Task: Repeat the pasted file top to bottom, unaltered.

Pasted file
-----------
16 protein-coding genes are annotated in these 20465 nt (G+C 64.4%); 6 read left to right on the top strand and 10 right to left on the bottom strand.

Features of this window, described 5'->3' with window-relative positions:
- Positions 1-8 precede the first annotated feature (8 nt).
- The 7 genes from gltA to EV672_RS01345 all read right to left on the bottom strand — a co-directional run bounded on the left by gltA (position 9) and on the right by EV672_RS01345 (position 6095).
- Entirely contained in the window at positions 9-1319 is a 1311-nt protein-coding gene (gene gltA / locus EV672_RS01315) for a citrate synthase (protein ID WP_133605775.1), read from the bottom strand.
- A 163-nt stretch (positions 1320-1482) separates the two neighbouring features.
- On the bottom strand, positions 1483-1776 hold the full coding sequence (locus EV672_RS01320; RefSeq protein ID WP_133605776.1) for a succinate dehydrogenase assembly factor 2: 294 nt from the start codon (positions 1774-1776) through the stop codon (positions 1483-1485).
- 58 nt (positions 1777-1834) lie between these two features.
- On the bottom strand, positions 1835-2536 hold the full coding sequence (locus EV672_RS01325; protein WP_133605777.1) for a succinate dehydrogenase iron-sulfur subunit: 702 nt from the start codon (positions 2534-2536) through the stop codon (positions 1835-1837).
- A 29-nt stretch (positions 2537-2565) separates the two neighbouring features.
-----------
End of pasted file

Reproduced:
16 protein-coding genes are annotated in these 20465 nt (G+C 64.4%); 6 read left to right on the top strand and 10 right to left on the bottom strand.

Features of this window, described 5'->3' with window-relative positions:
- Positions 1-8 precede the first annotated feature (8 nt).
- The 7 genes from gltA to EV672_RS01345 all read right to left on the bottom strand — a co-directional run bounded on the left by gltA (position 9) and on the right by EV672_RS01345 (position 6095).
- Entirely contained in the window at positions 9-1319 is a 1311-nt protein-coding gene (gene gltA / locus EV672_RS01315) for a citrate synthase (protein ID WP_133605775.1), read from the bottom strand.
- A 163-nt stretch (positions 1320-1482) separates the two neighbouring features.
- On the bottom strand, positions 1483-1776 hold the full coding sequence (locus EV672_RS01320; RefSeq protein ID WP_133605776.1) for a succinate dehydrogenase assembly factor 2: 294 nt from the start codon (positions 1774-1776) through the stop codon (positions 1483-1485).
- 58 nt (positions 1777-1834) lie between these two features.
- On the bottom strand, positions 1835-2536 hold the full coding sequence (locus EV672_RS01325; protein WP_133605777.1) for a succinate dehydrogenase iron-sulfur subunit: 702 nt from the start codon (positions 2534-2536) through the stop codon (positions 1835-1837).
- A 29-nt stretch (positions 2537-2565) separates the two neighbouring features.